Vermont eyes tax on the cloud
MONTPELIER — Add the “cloud” to the growing list of items for which Vermonters could soon be required to pay sales tax.
While current law already calls for a 6 percent surcharge for the online purchase of remotely accessed software — think TurboTax — the state Tax Department had forgiven unpaid debts accumulated by Vermont companies whose businesses involved the sale of those products.
In what looked to be a phasing out of the tax altogether, lawmakers last year created a one-year moratorium on the cloud tax, to allow for a summer study to gauge its impact on the technology sector.
But while Gov. Peter Shumlin in January called on lawmakers to grant a permanent exemption for the cloud, the House is unwilling to give up the $2.3 million in revenue the assessment is projected to raise next year.
It’s just one more controversy in a House-passed tax bill that has created a divide between lawmakers and the Shumlin administration.
Rep. Heidi Scheuermann, a Republican from Stowe, offered an amendment to the miscellaneous tax bill last week that would have prevented the moratorium from expiring. She said hundreds of Vermont businesses — from restaurants that use cloud-based software for recordkeeping, to the software providers that sell it to them — will see the cost of business rise if lawmakers don’t protect them from the reinstallment of the 6 percent tax.
Scheuermann called the assessment a “shortsighted tax policy” that will thwart economic development in an emerging sector.
“While it may raise ($2.3 million), it sends a terrible message to the technology industry and small business,” Scheuermann said. “And it will only result in less economic activity.”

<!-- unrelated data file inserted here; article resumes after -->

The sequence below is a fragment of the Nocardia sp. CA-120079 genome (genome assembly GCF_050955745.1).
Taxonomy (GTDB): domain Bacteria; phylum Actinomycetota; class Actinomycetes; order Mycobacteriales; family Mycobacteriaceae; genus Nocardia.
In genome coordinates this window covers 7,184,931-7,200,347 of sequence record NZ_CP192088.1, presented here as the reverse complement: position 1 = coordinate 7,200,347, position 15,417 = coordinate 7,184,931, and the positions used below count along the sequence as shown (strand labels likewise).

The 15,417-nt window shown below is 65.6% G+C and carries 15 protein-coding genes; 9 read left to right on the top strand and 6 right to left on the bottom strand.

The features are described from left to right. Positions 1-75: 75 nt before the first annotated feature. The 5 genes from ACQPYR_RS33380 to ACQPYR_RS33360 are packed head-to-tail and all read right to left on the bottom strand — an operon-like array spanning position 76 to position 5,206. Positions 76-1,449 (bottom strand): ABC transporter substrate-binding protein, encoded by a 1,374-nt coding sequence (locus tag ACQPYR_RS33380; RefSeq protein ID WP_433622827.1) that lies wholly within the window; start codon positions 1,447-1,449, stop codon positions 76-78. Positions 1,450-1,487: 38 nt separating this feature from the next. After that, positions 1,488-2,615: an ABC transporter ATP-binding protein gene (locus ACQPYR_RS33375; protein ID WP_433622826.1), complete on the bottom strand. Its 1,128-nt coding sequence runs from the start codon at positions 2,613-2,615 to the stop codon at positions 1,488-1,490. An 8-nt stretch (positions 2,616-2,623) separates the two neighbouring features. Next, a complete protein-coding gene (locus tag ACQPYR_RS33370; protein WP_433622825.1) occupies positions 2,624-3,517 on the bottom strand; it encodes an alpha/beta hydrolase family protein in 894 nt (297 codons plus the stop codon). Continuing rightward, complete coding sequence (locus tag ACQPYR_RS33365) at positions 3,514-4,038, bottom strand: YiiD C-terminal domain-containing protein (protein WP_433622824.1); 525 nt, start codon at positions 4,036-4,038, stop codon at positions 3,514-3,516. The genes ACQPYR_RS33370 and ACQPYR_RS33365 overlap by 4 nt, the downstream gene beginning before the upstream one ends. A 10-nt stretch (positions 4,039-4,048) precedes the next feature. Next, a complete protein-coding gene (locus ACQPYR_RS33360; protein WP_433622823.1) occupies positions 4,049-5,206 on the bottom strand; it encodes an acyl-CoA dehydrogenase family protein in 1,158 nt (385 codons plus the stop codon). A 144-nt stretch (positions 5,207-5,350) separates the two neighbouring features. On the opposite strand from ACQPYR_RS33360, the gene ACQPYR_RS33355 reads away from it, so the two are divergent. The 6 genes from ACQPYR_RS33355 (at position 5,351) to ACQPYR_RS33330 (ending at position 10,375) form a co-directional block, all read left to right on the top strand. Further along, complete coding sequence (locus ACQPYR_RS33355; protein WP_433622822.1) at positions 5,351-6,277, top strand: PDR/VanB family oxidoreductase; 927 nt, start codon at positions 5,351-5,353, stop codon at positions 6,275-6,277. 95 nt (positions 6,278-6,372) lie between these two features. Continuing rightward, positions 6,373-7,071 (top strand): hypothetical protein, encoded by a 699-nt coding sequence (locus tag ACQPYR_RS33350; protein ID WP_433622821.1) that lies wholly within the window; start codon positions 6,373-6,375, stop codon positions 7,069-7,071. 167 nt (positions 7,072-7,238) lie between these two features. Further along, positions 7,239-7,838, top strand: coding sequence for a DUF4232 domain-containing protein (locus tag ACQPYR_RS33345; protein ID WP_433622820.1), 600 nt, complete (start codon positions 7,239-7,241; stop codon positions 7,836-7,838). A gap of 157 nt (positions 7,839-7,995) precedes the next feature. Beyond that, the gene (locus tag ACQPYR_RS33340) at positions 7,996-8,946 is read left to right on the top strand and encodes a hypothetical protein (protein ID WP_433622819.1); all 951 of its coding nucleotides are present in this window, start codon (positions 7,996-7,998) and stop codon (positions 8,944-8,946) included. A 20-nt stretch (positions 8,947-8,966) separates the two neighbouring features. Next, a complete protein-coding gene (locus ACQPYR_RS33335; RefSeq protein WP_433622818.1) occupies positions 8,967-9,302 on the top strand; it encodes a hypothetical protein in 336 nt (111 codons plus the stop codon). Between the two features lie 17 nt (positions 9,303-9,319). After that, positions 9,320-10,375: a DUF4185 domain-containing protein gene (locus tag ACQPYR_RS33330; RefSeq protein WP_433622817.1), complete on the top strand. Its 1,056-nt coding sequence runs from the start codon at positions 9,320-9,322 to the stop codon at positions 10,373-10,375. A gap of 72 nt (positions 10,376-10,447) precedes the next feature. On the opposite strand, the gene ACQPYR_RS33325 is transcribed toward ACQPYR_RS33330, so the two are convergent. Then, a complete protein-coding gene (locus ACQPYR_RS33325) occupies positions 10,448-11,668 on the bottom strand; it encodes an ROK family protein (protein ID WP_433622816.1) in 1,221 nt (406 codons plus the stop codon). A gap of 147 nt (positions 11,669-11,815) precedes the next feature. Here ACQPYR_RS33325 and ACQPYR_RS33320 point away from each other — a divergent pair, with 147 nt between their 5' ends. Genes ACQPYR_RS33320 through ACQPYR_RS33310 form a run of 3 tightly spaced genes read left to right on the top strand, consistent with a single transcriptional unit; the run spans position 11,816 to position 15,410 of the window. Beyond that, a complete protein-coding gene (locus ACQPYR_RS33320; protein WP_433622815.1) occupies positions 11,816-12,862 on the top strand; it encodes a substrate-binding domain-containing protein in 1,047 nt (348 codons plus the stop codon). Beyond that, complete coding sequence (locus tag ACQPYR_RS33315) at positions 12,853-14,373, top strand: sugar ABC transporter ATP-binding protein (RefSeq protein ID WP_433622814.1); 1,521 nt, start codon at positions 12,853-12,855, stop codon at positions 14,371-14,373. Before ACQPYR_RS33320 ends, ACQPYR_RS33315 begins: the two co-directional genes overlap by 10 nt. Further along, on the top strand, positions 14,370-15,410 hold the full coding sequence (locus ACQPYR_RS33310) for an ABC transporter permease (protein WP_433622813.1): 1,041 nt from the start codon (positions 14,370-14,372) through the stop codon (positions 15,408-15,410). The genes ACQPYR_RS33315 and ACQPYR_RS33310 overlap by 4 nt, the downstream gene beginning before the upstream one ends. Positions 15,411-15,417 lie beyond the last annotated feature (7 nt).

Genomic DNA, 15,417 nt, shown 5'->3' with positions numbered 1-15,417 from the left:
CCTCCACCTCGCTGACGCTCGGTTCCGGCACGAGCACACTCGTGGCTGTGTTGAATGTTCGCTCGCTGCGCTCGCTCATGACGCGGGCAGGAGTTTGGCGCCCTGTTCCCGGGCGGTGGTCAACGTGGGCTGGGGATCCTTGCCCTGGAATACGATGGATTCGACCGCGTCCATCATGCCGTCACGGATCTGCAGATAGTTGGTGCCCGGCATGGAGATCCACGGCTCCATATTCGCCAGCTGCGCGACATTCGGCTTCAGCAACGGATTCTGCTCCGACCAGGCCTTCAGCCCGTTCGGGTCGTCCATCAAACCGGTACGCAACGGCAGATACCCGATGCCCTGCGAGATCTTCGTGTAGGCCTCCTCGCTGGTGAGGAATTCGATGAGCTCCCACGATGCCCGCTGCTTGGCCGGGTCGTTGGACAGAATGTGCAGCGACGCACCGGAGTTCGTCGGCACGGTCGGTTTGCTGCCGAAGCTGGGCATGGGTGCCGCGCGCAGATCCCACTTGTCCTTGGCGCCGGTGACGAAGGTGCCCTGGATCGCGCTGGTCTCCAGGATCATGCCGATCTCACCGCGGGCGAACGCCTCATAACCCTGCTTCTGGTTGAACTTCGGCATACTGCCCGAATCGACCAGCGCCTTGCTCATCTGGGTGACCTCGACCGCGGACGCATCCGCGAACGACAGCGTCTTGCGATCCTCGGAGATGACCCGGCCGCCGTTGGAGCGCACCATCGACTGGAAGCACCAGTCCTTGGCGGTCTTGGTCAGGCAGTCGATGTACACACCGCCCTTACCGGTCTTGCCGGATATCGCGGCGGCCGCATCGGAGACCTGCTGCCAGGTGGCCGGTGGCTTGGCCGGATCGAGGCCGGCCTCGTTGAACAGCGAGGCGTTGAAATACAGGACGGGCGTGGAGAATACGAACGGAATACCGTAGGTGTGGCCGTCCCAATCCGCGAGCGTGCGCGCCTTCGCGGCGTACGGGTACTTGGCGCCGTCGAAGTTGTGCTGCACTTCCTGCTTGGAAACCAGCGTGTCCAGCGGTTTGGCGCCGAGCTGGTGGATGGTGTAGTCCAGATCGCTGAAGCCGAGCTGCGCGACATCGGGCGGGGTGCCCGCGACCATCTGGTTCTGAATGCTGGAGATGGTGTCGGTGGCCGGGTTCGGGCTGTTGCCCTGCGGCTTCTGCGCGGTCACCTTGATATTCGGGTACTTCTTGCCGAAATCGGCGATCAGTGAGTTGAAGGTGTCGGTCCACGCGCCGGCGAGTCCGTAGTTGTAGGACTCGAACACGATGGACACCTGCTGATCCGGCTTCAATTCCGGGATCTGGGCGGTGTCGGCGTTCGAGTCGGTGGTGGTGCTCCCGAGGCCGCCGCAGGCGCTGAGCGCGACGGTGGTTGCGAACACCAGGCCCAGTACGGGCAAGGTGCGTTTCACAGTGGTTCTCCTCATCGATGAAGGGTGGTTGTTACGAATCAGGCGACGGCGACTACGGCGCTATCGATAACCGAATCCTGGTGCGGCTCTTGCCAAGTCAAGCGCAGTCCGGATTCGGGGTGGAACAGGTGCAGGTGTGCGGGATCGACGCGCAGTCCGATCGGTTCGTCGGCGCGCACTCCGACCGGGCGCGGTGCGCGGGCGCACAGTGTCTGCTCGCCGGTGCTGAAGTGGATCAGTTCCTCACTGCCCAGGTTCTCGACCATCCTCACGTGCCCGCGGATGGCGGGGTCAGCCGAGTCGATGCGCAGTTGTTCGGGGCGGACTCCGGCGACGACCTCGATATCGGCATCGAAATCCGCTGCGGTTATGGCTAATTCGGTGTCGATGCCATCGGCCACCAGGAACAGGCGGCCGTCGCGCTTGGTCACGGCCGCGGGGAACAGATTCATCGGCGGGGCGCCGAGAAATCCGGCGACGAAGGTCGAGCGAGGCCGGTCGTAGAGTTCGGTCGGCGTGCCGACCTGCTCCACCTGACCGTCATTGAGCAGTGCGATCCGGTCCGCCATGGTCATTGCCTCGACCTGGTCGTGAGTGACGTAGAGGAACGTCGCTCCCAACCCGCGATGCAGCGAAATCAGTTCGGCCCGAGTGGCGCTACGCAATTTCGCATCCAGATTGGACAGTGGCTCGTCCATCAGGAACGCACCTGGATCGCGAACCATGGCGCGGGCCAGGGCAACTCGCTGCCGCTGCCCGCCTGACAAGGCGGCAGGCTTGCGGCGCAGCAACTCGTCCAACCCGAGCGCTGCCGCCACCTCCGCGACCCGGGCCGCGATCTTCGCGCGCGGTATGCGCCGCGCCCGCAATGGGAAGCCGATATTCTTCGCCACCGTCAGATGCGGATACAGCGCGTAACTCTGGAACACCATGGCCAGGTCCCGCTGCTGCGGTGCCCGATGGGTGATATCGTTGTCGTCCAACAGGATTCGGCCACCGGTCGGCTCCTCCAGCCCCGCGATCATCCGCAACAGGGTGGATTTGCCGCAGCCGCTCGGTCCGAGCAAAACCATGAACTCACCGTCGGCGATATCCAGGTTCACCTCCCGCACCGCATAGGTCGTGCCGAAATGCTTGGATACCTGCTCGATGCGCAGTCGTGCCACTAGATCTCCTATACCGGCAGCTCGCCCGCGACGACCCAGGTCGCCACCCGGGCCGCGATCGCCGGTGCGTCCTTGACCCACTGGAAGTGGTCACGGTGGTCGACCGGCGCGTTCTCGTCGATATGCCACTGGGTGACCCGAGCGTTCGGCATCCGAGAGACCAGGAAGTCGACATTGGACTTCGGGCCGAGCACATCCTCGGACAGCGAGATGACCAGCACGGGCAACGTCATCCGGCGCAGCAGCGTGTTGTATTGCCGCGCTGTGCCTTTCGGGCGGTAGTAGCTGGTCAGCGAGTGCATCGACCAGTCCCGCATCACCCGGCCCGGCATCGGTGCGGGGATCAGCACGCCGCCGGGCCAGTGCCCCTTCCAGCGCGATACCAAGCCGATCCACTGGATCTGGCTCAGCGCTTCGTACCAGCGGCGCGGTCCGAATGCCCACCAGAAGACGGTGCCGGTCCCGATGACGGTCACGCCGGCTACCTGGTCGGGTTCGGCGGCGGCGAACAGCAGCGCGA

A summer study committee made up of four legislators, Tax Commissioner Mary Peterson, and two private sector executives voted 4-3 in December in favor of repealing the cloud tax. The legislators on that committee — the chairwoman of the House Committee on Ways and Means among them — voted 3-1 to keep the tax, while Peterson and the executives all voted to eliminate it.
“Let us listen to them just once,” Scheuermann said. “Let us do one thing in this Legislature that actually encourages economic activity and growth.”
Rep. David Sharpe, ranking Democrat on the House Committee on Ways and Means, said Vermont’s ongoing revenue struggles stem largely from its past willingness to grant so many exemptions and loopholes, often to the private sector. Granting exemptions in emerging sectors especially, he said, could exacerbate the state’s revenue problem down the line.
“As our economy moves more and more to the Internet, we have already lost a lot of sales tax revenues from Internet sales,” Sharpe said. “I want to know how many of you would vote for an additional penny on the sales tax to replace the revenues we’re losing from exemptions, or 2 cents or 3 cents, because that’s the path we’re going down.”
Anyway, Sharpe said, the cloud tax isn’t imposed on companies creating and selling the software, but rather the Vermonters buying it.
But Rep. Paul Ralston, a Middlebury Democrat and entrepreneur who started the Vermont Coffee Company, said the cloud tax is of greater symbolic significance than lawmakers give it credit for. To the businesses that would be affected, he said, the tax is less about the money than it is about the message.
Ralston said this is one area where Vermont can actually earn a favorable distinction among prospective businesses comparing tax codes.
“This is about whether companies will locate and grow here,” Ralston said. “This is our opportunity to make a good first impression.”
Ralston said the issue needs more study anyway. The Committee on Commerce and Economic Development on which he sits, for example, took no testimony this year on whether the assessment would be good or bad for the tech sector, Ralston said.
Ralston noted that in their rationale for removing sales tax exemptions on soda and candy — provisions in the same bill that contained the cloud tax — House lawmakers touted the benefits of denting consumption of those unhealthy products.
“Taxes do change behavior,” Ralston said. “This tax will change behavior, and I urge you to consider that when you think about your vote.”
The amendment failed by a 37-vote margin, and the cloud tax now heads to the Senate as part of the broader tax bill.
Opponents of the cloud tax will face similar difficulties there. Senate President John Campbell, a member of the cloud tax study committee, voted in favor last December of allowing the moratorium to expire.
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